The State government will assess these applications against specific criteria. The Minister for Lands and Forestry will then make the final decision about who will be invited to join the program later this year.
If you have missed the expression of interest deadline (which has just recently closed) there may be future opportunity to join the program. This will depend upon the number of applications received and approved under the current round. In this case, you will benefit from an early strategic review of your landholdings having regard to the criteria below.
The program will be implemented over the next 3-4 years. Each year six areas will be added to the program.
What are the steps in the Land Negotiation Program?
For local councils that are successful in joining the Land Negotiation Program, there will be a four step process (see the Department of Lands Fact Sheet):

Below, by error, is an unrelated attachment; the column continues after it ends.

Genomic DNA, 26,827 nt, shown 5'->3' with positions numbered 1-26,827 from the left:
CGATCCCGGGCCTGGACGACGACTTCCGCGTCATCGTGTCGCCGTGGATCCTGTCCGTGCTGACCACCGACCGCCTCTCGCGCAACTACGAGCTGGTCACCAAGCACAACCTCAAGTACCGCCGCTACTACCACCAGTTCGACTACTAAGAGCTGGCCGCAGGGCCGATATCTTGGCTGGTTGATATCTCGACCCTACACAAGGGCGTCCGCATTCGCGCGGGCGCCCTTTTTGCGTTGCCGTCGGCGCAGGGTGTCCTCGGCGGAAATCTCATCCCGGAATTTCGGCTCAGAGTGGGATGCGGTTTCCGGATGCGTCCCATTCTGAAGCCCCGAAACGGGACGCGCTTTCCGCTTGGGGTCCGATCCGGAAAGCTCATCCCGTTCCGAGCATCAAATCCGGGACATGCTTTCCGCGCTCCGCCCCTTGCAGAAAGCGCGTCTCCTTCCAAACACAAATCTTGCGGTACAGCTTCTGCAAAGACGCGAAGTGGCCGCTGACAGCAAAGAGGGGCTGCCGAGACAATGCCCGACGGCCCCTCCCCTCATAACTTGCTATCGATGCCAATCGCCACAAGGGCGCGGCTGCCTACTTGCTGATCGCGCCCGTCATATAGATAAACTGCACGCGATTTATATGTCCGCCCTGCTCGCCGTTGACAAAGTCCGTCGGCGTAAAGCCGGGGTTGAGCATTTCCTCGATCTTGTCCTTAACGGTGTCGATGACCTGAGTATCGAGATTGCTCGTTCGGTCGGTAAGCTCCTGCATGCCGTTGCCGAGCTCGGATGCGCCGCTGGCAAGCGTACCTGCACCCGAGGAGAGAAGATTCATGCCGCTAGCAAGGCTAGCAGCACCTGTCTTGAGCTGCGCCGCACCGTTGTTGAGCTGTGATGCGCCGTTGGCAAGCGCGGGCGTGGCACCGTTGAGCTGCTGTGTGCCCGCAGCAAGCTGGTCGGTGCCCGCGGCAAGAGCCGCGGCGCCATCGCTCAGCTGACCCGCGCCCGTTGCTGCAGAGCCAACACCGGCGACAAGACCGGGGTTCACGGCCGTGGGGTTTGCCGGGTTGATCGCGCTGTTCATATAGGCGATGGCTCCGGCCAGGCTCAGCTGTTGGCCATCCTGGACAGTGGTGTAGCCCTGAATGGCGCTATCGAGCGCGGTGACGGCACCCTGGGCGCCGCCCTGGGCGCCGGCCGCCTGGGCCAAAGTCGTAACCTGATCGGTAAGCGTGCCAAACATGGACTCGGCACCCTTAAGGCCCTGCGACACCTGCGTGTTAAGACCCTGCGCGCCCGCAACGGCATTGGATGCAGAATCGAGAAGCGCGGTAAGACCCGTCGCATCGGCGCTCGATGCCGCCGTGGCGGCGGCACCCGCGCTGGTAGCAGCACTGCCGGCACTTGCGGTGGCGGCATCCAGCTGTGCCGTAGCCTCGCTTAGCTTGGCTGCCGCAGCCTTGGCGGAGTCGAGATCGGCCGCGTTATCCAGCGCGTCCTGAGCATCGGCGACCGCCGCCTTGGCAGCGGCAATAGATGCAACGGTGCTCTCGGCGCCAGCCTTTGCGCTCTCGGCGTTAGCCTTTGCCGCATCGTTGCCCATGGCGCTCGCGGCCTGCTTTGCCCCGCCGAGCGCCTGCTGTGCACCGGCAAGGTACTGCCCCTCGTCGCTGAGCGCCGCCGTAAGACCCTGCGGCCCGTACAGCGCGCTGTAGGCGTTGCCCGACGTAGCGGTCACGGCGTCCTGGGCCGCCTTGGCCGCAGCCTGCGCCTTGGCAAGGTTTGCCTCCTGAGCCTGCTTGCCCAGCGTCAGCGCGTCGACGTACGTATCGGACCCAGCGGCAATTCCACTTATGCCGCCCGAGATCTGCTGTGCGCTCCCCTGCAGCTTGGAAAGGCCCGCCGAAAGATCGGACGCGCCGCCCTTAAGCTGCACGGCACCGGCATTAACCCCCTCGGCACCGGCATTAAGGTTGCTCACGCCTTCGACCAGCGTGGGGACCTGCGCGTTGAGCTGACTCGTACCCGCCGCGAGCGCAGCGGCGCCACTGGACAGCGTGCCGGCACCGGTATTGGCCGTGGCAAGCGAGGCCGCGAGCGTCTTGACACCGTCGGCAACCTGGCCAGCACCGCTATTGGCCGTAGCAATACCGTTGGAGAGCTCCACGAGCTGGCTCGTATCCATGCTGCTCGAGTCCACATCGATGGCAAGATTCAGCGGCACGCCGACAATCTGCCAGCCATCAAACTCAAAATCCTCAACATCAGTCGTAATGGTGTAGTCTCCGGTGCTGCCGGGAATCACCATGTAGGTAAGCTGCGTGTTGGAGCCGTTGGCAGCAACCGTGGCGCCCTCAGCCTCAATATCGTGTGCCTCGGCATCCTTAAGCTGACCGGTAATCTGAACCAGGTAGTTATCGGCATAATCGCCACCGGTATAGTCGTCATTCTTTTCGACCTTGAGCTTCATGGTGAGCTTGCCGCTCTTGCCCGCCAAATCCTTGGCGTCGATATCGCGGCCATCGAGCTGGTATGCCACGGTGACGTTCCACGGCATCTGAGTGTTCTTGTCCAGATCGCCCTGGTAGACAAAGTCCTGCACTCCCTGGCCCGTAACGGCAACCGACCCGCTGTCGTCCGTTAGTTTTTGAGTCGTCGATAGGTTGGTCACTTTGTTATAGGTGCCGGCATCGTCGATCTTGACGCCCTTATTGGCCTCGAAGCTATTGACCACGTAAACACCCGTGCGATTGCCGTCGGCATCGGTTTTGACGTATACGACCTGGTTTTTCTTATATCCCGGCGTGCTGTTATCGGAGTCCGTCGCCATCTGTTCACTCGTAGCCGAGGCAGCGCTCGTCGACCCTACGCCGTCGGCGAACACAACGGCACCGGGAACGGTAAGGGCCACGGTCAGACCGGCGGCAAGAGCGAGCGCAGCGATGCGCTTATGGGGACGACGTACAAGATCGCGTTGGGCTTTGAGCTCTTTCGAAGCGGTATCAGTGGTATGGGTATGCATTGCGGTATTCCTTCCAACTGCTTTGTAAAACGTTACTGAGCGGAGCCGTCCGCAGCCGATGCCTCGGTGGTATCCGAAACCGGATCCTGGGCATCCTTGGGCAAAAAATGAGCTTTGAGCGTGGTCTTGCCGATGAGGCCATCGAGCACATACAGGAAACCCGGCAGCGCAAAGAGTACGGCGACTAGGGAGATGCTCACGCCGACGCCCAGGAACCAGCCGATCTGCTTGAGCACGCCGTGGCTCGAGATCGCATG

- First, there must be agreement from all parties to participate. This will including scoping work and access to Crown land data and information via a new web based system called LandsLink.
- Second, each party will then carry out a detailed assessment of land that they may be interested in owning. This assessment will consider the “local land” and “State land” criteria, which we talk about in more detail below.
- Third, the parties will negotiate to figure out who is best placed to own and manage the land to bring about the best benefits locally and at a State level. This will be a facilitated process. Negotiations will involve the NSW government, the NSW Aboriginal Land Council, the relevant LALC and local council plus potentially any native title parties.
- The details of the negotiation process will be documented in an agreement – either a “Local Land Agreement” for local councils or an “Aboriginal Land Agreement” for LALCs.